An EU-funded project is enabling efficient intra-chip and chip-to-chip communication via a new type of silicon capable of emitting light. It is demonstrating a technological breakthrough that could revolutionise the electronics industry and make devices faster and much more energy efficient.
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The EU-funded SiLAS project has overturned the long-held notion that silicon, the abundant elementary building block of all commercial computer chips, is incapable of emitting light efficiently. By changing the atomic structure of a silicon germanium (SiGe) alloy from a typical cubic shape into a novel hexagonal form, the researchers have been able to develop an innovative material for fabricating silicon-compatible lasers to transmit data quickly and efficiently.
For decades, it has been the holy grail of the semiconductor industry to demonstrate light emission out of silicon, but nobody had succeeded until now, says SILAS project coordinator Jos E.M. Haverkort at Eindhoven University of Technology in the Netherlands.
The fundamental breakthrough in the SILAS project is that SiGe, which is mainstream in electronics today, has been shown to provide very efficient light emission when converted to a hexagonal crystal form.
Integrated into a computer chip, the hexagonal silicon germanium, or Hex-SiGe, technology would revolutionise the way processor cores are connected. It would use light from miniature nano-scale lasers to transmit data instead of energy inefficient metal wiring that slows data-transfer rates. This means your laptop or smartphone could operate much faster and for far longer on battery power alone, while also dissipating much less heat.
The SiLAS technology would also enable a scaling up of high-performance computing infrastructure, and help the semiconductor industry overcome the energy, heat and size obstacles that have undermined Moores Law over the past decade as the pace of chip performance improvements using conventional silicon technology has slowed.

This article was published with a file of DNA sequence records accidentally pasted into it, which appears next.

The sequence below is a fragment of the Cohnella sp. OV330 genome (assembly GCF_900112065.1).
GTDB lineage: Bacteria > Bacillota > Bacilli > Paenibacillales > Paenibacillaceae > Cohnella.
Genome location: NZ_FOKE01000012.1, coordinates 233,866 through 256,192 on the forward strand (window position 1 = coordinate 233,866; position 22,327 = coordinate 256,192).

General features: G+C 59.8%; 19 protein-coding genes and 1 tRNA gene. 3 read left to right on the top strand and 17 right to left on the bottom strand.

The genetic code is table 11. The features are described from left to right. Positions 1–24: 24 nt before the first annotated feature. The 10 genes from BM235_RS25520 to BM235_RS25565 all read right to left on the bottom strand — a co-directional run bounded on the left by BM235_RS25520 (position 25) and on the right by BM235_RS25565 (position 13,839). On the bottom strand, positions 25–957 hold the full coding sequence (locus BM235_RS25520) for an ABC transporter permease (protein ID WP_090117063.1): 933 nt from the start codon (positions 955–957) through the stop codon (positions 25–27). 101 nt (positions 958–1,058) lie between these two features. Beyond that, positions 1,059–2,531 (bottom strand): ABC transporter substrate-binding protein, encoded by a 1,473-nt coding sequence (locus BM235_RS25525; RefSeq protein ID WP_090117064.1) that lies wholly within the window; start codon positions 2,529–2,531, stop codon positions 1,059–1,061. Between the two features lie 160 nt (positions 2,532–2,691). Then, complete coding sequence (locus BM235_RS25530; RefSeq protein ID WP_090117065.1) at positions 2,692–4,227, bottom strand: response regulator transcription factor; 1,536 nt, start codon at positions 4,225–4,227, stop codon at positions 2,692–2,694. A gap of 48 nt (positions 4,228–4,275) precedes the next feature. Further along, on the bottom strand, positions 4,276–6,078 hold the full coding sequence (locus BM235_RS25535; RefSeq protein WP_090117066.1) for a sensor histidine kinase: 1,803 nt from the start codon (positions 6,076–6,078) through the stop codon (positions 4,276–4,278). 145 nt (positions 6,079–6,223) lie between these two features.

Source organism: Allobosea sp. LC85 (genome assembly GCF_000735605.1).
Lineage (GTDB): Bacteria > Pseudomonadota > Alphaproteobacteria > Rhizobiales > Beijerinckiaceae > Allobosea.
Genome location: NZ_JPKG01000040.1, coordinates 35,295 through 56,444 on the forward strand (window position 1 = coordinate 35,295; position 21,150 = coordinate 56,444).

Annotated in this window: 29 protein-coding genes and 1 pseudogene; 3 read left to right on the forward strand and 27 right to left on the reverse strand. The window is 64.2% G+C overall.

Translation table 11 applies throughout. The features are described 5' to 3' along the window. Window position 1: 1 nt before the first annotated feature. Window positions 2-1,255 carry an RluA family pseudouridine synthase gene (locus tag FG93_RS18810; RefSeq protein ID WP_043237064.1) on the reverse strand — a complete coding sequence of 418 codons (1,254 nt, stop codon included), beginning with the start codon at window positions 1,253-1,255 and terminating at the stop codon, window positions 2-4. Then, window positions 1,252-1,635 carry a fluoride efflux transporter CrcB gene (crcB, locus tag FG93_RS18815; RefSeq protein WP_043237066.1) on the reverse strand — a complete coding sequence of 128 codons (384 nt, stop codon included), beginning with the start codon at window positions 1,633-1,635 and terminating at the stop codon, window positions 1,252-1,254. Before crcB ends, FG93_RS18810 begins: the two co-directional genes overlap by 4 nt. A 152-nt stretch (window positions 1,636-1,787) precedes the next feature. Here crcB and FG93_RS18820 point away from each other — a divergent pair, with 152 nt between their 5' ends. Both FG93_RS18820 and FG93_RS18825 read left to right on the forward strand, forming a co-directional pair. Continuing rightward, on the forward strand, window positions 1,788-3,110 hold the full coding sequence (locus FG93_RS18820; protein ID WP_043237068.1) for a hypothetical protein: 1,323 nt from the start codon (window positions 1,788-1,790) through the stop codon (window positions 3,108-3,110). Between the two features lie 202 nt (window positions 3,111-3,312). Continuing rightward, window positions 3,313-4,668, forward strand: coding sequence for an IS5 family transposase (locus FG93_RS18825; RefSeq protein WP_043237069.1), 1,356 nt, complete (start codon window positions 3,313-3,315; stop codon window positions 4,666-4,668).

Haverkort points out that silicon-based photonics circuitry could achieve energy dissipation below one femtojoule (one quintillionth of a joule) per bit of data transferred. That is at least 100 times less than conventional connections, which can dissipate as much as 100 watts of energy as heat over just a millimetre-long metal interconnecting wire, once data-transfer rates reach one petabit per second.
High efficiency, low cost
Because silicon chips are so well established and cheap to produce at scale, the integration of Hex-SiGe photonics would also open pathways to developing small, energy efficient and low-cost devices. These could include optical sensors, radar-like light-based LiDAR systems, gas, pollution and environmental monitoring devices and biomedical sensors, such as disposable lab-on-a-chip solutions for diagnosing disease.
Now that we have shown that Hex-SiGe has the proper physical properties for efficient light emission, the demonstration of a scalable pathway to integrating Hex-SiGe into conventional silicon electronics or silicon photonics circuitry is the next big challenge, the project coordinator says. The fundamental difference between now and the situation before the SILAS project started is that we know any successful integration method will pay off. It will result in a light emitter in silicon technology that can be used for intra-chip or chip-to-chip communication.
He says that once a successful integration method has been developed, the project consortium can foresee sizeable cost reductions in manufacturing in high volumes in existing silicon foundries.
Industrial partner IBM is addressing the integration challenge, working on methods to introduce Hex-SiGe into silicon chip fabrication processes. SILAS researchers are also planning to develop a prototype Hex-SiGe nano-laser before the end of the project, alongside making progress on light-emitting nano-LEDs and other experimental optoelectronic devices. Their results to date are reported in a scientific paper on the breakthrough technology which is available on the open access ArXiv website.
The SILAS project has removed the existing fundamental barriers for light emission out of silicon germanium. If industry and the scientific community jump on it, silicon-based photonics circuits with integrated Hex-SiGe lasers and optical amplifiers will be demonstrated and commercialised in the next 5 to 10 years, Haverkort predicts.